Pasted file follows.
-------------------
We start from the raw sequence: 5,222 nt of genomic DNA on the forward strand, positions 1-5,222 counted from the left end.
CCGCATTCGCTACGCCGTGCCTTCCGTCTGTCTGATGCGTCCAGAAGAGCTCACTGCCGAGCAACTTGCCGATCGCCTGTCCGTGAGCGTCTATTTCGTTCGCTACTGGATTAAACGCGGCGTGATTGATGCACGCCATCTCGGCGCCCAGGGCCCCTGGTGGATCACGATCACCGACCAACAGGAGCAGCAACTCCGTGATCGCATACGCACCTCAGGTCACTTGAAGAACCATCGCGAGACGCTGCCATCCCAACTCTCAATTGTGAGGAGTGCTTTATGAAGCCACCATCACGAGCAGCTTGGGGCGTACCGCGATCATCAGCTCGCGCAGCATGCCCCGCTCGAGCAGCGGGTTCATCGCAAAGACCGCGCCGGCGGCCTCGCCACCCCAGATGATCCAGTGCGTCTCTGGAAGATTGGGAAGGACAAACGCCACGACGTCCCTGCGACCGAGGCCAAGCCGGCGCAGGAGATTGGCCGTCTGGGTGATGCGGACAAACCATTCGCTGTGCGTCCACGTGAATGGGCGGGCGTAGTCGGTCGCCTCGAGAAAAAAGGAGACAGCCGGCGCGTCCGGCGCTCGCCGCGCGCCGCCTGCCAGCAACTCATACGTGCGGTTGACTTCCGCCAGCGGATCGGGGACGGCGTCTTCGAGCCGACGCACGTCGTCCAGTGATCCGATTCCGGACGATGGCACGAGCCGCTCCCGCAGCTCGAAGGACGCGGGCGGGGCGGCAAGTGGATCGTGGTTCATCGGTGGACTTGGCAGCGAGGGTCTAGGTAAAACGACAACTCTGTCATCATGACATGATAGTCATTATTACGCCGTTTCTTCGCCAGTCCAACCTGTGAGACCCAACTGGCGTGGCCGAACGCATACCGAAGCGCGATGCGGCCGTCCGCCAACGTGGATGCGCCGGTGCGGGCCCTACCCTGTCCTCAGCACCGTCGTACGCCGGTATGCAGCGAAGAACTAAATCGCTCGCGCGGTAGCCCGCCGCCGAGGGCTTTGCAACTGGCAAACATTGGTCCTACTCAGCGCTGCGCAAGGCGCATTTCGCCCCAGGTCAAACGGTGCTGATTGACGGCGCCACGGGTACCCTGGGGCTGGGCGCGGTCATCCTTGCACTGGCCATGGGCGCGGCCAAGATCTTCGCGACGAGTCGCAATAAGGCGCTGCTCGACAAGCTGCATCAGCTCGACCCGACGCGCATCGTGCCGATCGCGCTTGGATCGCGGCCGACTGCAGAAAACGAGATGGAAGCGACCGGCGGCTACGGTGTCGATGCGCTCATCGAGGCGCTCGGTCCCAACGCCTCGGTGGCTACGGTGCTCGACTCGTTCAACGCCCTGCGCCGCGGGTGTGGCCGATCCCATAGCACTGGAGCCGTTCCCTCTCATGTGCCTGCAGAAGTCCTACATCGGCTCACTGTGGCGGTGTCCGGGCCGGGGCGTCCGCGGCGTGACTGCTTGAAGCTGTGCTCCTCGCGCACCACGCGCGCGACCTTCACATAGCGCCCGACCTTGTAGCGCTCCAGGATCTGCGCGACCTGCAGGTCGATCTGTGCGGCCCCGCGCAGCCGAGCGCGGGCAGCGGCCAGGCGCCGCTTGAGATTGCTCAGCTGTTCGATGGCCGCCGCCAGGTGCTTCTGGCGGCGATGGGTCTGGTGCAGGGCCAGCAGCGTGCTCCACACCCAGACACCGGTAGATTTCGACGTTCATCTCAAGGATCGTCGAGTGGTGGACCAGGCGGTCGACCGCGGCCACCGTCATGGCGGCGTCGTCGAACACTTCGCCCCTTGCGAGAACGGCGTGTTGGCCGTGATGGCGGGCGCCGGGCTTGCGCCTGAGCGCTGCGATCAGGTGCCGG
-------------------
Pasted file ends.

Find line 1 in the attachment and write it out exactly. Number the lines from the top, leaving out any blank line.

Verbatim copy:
We start from the raw sequence: 5,222 nt of genomic DNA on the forward strand, positions 1-5,222 counted from the left end.